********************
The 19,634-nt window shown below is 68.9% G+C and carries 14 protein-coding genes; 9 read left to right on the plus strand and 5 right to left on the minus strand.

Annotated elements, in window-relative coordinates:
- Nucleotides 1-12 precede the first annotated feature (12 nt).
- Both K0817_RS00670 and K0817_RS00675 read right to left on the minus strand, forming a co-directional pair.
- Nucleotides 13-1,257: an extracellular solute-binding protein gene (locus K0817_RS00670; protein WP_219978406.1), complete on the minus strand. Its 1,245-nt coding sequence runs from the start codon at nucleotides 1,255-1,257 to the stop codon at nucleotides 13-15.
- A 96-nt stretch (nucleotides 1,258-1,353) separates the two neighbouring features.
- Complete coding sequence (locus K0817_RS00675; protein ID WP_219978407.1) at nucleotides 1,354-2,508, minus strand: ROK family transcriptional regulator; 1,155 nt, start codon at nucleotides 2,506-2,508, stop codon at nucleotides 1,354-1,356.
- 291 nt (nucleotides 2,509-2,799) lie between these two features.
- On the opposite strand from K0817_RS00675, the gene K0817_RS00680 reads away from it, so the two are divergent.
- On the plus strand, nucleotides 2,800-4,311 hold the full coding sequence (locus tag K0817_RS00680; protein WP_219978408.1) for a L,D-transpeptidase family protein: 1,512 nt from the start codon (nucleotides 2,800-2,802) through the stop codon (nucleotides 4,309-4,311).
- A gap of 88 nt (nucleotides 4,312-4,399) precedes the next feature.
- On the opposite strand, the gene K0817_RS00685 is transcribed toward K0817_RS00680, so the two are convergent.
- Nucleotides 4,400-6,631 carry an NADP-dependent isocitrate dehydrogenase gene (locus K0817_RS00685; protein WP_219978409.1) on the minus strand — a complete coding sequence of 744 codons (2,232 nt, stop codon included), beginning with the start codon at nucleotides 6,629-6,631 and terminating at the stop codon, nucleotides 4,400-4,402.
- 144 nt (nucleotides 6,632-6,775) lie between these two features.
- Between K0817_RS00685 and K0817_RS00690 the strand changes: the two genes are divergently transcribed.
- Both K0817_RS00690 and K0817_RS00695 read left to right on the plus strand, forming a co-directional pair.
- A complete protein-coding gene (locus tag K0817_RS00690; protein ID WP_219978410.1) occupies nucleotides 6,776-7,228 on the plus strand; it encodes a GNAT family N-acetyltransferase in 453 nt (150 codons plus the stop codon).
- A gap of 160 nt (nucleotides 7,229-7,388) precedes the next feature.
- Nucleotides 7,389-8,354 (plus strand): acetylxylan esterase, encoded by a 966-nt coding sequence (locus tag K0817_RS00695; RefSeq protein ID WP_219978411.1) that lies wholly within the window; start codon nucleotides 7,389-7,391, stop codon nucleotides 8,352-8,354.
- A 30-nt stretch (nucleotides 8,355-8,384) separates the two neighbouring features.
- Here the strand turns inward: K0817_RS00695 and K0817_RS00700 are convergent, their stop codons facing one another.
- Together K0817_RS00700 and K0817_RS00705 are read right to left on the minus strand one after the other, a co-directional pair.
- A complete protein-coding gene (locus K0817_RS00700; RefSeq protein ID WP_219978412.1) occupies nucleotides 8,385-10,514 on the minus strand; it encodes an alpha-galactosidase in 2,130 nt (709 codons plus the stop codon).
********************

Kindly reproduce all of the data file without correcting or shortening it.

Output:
The 19,634-nt window shown below is 68.9% G+C and carries 14 protein-coding genes; 9 read left to right on the plus strand and 5 right to left on the minus strand.

Annotated elements, in window-relative coordinates:
- Nucleotides 1-12 precede the first annotated feature (12 nt).
- Both K0817_RS00670 and K0817_RS00675 read right to left on the minus strand, forming a co-directional pair.
- Nucleotides 13-1,257: an extracellular solute-binding protein gene (locus K0817_RS00670; protein WP_219978406.1), complete on the minus strand. Its 1,245-nt coding sequence runs from the start codon at nucleotides 1,255-1,257 to the stop codon at nucleotides 13-15.
- A 96-nt stretch (nucleotides 1,258-1,353) separates the two neighbouring features.
- Complete coding sequence (locus K0817_RS00675; protein ID WP_219978407.1) at nucleotides 1,354-2,508, minus strand: ROK family transcriptional regulator; 1,155 nt, start codon at nucleotides 2,506-2,508, stop codon at nucleotides 1,354-1,356.
- 291 nt (nucleotides 2,509-2,799) lie between these two features.
- On the opposite strand from K0817_RS00675, the gene K0817_RS00680 reads away from it, so the two are divergent.
- On the plus strand, nucleotides 2,800-4,311 hold the full coding sequence (locus tag K0817_RS00680; protein WP_219978408.1) for a L,D-transpeptidase family protein: 1,512 nt from the start codon (nucleotides 2,800-2,802) through the stop codon (nucleotides 4,309-4,311).
- A gap of 88 nt (nucleotides 4,312-4,399) precedes the next feature.
- On the opposite strand, the gene K0817_RS00685 is transcribed toward K0817_RS00680, so the two are convergent.
- Nucleotides 4,400-6,631 carry an NADP-dependent isocitrate dehydrogenase gene (locus K0817_RS00685; protein WP_219978409.1) on the minus strand — a complete coding sequence of 744 codons (2,232 nt, stop codon included), beginning with the start codon at nucleotides 6,629-6,631 and terminating at the stop codon, nucleotides 4,400-4,402.
- 144 nt (nucleotides 6,632-6,775) lie between these two features.
- Between K0817_RS00685 and K0817_RS00690 the strand changes: the two genes are divergently transcribed.
- Both K0817_RS00690 and K0817_RS00695 read left to right on the plus strand, forming a co-directional pair.
- A complete protein-coding gene (locus tag K0817_RS00690; protein ID WP_219978410.1) occupies nucleotides 6,776-7,228 on the plus strand; it encodes a GNAT family N-acetyltransferase in 453 nt (150 codons plus the stop codon).
- A gap of 160 nt (nucleotides 7,229-7,388) precedes the next feature.
- Nucleotides 7,389-8,354 (plus strand): acetylxylan esterase, encoded by a 966-nt coding sequence (locus tag K0817_RS00695; RefSeq protein ID WP_219978411.1) that lies wholly within the window; start codon nucleotides 7,389-7,391, stop codon nucleotides 8,352-8,354.
- A 30-nt stretch (nucleotides 8,355-8,384) separates the two neighbouring features.
- Here the strand turns inward: K0817_RS00695 and K0817_RS00700 are convergent, their stop codons facing one another.
- Together K0817_RS00700 and K0817_RS00705 are read right to left on the minus strand one after the other, a co-directional pair.
- A complete protein-coding gene (locus K0817_RS00700; RefSeq protein ID WP_219978412.1) occupies nucleotides 8,385-10,514 on the minus strand; it encodes an alpha-galactosidase in 2,130 nt (709 codons plus the stop codon).